One path ahead for Romney would be to stress that his economic agenda is distinct from the Bush policies. There are several grounds for doing this–Jeffrey Bell and Rich Danker suggested one area of distinction last week in THE WEEKLY STANDARD, and Peter Wallison lays out another in this week’s issue. More broadly, Romney could still adjust to run a more forward-looking, conservative reformist, I’m-in-the-spirit-of-Chris-Christie-and-Bob-McDonnell-and-Scott-Walker type campaign, one that would make it more difficult to claim that Romney’s policies simply hearken back to Bush’s. Some of us thought (hoped?) that was the meaning of the Paul Ryan pick. We seem to have been mistaken.
But it might be a bit late in the day for such an adjustment—though it surely should be tried. That leaves the other thing Romney can do: Broaden the debate beyond the economy. Granted, the economic issues are dominant. But if Romney and Obama are basically fighting that set of issues to a draw (in last week’s Fox News poll, the two were dead even at 46 percent on the question of which candidate would be better at creating jobs and improving the economy), then other sets of issues could be tie-breakers.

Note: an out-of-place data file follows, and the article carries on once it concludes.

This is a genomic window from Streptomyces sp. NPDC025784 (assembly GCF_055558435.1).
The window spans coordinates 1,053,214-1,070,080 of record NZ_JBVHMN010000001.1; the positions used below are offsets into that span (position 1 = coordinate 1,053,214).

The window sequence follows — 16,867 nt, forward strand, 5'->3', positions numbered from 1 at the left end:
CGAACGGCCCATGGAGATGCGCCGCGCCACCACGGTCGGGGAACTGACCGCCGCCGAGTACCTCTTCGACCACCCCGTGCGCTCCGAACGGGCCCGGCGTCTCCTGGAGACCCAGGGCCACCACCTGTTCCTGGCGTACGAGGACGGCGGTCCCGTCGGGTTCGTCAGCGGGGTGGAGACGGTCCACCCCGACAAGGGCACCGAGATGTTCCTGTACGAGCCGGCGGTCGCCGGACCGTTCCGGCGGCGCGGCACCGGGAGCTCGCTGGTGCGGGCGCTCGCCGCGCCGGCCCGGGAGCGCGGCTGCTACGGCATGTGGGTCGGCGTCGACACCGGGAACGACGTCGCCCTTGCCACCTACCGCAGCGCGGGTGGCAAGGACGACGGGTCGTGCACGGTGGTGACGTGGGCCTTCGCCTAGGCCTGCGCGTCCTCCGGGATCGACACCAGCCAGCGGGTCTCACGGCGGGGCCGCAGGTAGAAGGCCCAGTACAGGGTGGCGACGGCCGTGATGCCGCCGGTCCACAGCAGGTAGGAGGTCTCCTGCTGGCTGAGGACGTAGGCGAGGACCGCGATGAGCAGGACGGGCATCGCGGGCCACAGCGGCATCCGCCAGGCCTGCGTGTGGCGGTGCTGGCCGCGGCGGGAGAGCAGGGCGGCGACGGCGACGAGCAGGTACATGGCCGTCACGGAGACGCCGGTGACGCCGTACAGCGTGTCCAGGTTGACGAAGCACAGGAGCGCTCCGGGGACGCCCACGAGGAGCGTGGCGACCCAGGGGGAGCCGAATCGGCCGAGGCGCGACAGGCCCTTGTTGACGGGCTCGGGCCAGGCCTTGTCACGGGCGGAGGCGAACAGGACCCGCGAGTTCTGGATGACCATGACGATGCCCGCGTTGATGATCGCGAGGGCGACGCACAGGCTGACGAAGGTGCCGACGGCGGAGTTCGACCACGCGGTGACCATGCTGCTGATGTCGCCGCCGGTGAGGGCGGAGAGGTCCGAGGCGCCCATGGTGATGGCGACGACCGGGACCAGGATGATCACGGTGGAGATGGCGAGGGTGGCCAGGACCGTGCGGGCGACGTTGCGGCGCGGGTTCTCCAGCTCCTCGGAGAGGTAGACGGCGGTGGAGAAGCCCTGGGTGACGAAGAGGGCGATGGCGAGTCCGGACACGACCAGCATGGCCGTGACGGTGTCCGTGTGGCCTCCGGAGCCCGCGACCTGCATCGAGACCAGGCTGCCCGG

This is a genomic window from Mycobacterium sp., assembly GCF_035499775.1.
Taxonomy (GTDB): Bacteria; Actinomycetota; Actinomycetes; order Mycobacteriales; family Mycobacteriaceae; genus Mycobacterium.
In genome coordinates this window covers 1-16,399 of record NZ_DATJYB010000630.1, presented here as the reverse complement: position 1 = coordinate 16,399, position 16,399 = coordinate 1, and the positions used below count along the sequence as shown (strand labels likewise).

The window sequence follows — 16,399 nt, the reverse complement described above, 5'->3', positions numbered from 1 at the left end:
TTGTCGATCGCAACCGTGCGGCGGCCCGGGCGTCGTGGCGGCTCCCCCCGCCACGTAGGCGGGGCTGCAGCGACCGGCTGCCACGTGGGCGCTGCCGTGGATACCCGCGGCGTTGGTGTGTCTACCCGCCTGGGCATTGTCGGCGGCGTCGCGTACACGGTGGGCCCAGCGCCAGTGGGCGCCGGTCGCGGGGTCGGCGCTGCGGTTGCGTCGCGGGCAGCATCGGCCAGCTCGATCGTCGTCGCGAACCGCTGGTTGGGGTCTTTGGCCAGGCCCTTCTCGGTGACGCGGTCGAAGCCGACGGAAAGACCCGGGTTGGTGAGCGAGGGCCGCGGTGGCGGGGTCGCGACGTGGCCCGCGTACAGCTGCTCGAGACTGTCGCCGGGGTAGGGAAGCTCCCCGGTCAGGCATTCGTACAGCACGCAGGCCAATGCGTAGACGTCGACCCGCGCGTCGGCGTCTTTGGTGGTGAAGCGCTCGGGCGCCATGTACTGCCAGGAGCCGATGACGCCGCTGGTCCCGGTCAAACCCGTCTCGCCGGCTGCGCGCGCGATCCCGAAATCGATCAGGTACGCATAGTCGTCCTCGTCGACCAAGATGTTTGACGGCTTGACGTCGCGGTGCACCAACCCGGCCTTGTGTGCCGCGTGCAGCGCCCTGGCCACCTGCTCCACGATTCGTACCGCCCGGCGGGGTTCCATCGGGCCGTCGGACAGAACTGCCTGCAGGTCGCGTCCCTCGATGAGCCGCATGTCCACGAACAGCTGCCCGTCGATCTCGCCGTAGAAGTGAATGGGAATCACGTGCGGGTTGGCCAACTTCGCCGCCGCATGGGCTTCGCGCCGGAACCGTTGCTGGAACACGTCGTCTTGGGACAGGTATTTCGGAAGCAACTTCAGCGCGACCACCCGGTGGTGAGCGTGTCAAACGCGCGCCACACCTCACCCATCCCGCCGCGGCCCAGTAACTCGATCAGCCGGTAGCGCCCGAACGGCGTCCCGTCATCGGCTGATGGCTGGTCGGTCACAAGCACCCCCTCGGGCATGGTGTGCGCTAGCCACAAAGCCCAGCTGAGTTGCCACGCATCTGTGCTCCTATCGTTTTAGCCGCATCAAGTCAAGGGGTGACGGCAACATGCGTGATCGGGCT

Which brings us to national security. Given the urgency of what’s happening in the Middle East, voters may well look to foreign policy to resolve their indecision. What’s more, given that Romney started to address this issue last week, got criticized, and now runs the risk of looking weak if he backs off, engaging seriously and strongly on foreign policy is now a leadership test for Romney—and should be the priority for his campaign.